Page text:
Protect your eyes, skin and clothing from the battery acid.

Unscrew the six small caps or pry off the bars with a screwdriver. Look inside. The fluid should cover the plates. Most batteries have a fill indicator inside each cell that shows the correct level. Use distilled water to fill the cells. The holes to fill a battery are pretty small and itís easy to make a mess unless you have something that allows dispensing a small amount of water at a time. Best is a battery filler - inexpensive and available at auto parts shops.

Do not smoke or otherwise have an open flame near a battery. Batteries generate hydrogen and can explode.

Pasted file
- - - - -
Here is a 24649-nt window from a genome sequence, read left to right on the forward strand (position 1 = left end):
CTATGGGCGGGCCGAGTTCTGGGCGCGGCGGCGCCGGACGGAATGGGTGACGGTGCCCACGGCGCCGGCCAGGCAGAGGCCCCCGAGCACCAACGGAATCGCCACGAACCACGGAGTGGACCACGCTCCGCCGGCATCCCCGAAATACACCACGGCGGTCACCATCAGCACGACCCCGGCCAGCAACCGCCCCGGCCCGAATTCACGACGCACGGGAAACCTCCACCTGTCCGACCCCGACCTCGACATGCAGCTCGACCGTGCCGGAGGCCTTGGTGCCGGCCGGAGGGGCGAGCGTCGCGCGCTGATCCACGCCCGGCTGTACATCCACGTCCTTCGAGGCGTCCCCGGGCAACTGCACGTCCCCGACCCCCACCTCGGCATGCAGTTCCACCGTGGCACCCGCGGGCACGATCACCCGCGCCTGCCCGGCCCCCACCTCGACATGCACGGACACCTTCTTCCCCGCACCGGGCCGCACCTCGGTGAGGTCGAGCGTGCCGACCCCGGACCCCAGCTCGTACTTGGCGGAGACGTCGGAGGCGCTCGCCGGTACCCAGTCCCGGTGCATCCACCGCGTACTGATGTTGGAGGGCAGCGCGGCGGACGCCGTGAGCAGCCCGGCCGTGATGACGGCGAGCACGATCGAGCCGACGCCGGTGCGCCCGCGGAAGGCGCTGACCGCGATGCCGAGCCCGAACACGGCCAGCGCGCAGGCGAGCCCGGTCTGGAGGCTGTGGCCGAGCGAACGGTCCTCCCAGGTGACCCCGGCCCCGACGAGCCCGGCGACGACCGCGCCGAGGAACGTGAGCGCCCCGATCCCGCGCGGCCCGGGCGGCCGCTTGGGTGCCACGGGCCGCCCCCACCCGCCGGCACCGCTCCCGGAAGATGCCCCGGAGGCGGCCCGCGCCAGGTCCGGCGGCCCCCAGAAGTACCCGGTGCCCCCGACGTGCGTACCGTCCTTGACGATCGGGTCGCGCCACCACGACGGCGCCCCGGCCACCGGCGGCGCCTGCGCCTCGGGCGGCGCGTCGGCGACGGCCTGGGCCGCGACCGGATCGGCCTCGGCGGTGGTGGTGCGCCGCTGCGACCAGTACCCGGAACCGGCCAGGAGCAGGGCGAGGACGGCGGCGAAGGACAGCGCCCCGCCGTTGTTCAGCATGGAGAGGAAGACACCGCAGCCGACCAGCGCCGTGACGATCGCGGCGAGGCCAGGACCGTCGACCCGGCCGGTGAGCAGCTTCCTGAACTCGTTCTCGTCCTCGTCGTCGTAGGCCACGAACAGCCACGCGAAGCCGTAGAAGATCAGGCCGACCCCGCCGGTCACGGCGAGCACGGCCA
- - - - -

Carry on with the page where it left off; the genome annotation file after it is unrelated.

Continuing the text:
Do not get any of the battery fluid on you or your clothes. It is sulphuric acid and will burn your skin and your clothing. If you do get exposed to it, flush the area with a lot of water immediately. If the acid comes into contact with your eyes, flush well with lots of water and seek medical attention immediately.

If you have a sealed battery, there is no need, or possibility, of adding fluid. Many of these batteries have charge indicators that give an estimate of their condition, however. Thereís a little window at the top of the battery and you may need to wipe it off to see it. Dark with a green dot in the centre of the window means the battery is fully charged. If there is no dot, the battery needs charging and there could be something wrong with the electrical system. A yellow dot or clear window means that the battery is not accepting a charge and should be replaced. Batteries fail in mysterious ways; sometimes they seem fine one minute and might not even turn over the starter in the next.